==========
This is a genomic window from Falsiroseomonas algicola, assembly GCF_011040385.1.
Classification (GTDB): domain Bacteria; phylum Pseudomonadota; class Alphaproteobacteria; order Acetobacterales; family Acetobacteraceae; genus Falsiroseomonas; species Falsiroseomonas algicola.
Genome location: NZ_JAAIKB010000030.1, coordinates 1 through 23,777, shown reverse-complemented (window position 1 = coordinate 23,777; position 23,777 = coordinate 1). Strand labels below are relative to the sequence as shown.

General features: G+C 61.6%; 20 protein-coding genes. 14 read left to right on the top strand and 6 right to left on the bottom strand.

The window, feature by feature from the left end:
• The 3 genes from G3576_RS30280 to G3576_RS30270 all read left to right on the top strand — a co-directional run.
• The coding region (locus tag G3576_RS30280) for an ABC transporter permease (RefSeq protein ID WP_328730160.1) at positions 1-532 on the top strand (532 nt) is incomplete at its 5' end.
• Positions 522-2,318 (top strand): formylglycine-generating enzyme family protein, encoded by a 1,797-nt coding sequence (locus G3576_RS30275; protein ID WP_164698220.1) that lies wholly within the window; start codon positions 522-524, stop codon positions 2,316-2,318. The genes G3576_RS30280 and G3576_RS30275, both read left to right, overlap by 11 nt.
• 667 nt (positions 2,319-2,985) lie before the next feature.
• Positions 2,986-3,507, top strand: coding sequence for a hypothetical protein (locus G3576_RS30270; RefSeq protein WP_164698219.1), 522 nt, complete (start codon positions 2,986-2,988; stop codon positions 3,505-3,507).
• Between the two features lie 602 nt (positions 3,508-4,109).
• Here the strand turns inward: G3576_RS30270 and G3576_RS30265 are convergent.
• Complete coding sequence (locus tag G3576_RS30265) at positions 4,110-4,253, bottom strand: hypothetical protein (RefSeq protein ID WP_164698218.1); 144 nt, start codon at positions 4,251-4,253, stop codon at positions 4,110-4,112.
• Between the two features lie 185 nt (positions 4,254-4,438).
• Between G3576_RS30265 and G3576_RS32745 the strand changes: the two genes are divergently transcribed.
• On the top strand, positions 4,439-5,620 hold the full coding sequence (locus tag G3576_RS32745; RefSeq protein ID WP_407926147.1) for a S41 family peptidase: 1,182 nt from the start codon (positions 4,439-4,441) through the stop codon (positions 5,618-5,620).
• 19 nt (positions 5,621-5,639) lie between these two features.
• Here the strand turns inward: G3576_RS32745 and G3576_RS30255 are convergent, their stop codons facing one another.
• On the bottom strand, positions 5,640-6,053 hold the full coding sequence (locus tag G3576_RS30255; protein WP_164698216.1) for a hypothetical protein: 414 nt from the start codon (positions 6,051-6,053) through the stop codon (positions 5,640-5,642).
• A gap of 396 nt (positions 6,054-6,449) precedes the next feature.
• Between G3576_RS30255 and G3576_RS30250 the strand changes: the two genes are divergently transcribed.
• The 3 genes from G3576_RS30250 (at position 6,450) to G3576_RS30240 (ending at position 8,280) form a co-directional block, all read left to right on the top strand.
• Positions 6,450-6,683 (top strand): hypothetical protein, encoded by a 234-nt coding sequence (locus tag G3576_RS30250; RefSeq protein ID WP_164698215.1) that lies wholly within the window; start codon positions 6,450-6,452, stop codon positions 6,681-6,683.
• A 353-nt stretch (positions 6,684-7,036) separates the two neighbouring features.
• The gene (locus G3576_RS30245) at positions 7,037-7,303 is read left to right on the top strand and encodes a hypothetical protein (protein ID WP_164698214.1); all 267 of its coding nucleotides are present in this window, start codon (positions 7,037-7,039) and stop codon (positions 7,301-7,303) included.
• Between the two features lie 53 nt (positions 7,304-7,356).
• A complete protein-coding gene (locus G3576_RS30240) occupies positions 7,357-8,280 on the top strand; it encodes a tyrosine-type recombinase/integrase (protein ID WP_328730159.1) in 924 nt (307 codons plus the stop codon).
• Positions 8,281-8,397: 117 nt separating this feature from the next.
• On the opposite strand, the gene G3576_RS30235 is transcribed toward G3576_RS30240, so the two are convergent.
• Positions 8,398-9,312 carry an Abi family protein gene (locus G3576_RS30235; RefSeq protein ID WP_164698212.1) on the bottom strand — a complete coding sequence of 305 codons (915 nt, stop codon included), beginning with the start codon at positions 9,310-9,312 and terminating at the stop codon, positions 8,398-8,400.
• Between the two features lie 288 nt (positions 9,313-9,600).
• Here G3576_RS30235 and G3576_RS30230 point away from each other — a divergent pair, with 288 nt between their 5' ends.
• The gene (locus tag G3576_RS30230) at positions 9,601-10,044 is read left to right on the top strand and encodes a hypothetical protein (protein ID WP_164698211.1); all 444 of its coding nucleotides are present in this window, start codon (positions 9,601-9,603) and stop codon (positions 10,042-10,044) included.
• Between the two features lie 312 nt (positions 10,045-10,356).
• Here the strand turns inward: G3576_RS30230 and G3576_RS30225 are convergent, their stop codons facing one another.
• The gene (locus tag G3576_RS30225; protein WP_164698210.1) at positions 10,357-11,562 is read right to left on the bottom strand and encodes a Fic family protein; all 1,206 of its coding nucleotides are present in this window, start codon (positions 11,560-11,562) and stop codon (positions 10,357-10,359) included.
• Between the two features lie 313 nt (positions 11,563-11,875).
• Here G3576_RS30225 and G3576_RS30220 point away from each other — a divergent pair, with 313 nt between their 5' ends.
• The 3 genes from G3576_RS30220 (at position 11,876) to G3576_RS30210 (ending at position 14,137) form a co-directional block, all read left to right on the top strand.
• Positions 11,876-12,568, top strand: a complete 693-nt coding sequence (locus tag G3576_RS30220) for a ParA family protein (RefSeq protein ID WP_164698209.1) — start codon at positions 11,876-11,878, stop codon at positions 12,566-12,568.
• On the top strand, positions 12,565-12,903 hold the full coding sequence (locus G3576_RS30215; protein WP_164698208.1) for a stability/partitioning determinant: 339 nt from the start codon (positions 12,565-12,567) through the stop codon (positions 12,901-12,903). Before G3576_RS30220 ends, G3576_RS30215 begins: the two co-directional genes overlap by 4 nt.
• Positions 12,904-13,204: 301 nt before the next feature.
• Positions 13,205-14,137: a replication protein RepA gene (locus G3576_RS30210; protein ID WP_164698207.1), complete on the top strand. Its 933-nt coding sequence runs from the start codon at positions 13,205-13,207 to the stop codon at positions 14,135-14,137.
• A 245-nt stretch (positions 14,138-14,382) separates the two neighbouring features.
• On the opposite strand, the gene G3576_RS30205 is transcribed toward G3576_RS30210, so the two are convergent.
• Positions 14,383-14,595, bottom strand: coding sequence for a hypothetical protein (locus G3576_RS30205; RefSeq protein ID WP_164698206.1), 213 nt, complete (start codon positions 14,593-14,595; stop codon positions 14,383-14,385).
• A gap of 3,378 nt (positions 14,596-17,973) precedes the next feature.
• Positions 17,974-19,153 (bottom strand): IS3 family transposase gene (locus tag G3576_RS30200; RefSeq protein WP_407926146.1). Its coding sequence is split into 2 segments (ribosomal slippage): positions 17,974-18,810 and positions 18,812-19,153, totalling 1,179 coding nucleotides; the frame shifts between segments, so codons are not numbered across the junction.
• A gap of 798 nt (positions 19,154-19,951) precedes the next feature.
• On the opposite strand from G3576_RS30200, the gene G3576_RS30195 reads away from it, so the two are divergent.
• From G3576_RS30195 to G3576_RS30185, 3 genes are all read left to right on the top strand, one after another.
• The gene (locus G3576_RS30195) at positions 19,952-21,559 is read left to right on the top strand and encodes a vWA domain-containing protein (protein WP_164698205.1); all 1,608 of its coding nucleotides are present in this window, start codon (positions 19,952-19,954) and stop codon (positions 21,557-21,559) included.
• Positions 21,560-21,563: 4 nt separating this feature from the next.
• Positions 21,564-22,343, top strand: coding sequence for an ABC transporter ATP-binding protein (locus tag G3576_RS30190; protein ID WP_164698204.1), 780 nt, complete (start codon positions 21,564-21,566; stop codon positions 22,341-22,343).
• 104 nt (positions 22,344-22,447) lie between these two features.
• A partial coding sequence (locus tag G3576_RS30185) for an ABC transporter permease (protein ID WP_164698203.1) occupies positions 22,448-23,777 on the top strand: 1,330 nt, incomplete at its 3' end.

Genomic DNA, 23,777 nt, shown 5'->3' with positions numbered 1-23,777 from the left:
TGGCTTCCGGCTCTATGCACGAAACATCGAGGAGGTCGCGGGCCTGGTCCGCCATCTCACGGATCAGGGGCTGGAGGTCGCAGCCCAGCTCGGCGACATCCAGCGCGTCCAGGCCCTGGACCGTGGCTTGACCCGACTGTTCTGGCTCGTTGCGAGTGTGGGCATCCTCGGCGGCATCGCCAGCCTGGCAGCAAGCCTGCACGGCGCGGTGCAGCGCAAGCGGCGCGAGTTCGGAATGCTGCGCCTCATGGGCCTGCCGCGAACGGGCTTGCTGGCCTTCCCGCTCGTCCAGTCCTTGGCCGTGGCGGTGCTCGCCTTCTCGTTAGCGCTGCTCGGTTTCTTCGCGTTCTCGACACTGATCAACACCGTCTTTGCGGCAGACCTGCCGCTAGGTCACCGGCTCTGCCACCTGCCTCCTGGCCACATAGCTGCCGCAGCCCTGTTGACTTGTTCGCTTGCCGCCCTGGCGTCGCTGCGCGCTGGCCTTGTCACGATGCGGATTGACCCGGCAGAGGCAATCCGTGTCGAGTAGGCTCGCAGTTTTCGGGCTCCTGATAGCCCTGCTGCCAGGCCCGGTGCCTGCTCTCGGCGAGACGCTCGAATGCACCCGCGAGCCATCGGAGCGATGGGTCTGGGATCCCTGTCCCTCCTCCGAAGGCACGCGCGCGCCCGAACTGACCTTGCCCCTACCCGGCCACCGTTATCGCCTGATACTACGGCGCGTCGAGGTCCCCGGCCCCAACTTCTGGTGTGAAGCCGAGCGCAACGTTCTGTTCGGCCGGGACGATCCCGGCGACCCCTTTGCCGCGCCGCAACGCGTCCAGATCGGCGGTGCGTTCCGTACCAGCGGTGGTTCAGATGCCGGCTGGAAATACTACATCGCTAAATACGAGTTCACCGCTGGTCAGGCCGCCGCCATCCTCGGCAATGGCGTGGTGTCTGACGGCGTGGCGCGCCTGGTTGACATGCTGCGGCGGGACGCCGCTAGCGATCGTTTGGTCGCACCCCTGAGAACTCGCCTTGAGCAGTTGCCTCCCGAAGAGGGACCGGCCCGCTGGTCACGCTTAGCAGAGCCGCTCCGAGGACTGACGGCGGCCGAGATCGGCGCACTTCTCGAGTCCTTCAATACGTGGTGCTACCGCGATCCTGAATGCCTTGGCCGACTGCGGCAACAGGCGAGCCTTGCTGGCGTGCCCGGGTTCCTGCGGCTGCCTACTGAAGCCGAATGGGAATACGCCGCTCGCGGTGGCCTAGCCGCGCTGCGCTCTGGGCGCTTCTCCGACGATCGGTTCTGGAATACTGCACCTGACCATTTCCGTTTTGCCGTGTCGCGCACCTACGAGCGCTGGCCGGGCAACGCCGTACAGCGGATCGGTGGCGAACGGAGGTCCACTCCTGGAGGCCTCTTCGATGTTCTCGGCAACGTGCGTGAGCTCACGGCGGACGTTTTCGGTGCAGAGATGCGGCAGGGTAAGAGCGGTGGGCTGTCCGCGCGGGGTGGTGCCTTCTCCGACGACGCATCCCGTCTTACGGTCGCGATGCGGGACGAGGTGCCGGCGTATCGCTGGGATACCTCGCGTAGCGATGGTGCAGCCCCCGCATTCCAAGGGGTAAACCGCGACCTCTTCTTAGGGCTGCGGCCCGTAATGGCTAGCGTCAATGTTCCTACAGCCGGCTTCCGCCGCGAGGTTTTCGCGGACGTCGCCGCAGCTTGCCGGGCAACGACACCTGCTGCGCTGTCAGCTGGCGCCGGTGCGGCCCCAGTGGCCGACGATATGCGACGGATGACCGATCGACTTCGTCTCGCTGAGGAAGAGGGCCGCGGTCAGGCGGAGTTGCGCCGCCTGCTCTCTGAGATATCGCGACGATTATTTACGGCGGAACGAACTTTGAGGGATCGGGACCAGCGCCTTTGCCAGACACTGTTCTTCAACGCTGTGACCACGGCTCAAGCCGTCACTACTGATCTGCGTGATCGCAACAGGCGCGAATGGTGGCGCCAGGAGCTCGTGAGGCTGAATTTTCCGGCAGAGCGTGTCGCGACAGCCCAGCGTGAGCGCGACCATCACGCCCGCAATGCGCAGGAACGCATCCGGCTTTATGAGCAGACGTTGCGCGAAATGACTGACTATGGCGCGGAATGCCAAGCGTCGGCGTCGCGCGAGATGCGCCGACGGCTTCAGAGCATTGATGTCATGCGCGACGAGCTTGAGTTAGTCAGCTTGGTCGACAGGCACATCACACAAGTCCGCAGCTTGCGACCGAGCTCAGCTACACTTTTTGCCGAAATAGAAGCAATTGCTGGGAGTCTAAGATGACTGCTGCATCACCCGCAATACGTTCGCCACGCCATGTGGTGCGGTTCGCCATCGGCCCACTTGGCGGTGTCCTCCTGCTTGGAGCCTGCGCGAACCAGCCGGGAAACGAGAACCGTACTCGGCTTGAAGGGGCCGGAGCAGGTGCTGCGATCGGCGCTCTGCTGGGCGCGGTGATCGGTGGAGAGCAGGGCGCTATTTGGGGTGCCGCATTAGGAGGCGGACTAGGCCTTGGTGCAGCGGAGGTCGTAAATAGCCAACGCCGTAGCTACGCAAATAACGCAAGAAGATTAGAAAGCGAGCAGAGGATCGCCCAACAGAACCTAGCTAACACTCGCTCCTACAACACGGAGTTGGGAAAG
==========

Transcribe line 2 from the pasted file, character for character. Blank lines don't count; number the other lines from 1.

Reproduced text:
Classification (GTDB): domain Bacteria; phylum Pseudomonadota; class Alphaproteobacteria; order Acetobacterales; family Acetobacteraceae; genus Falsiroseomonas; species Falsiroseomonas algicola.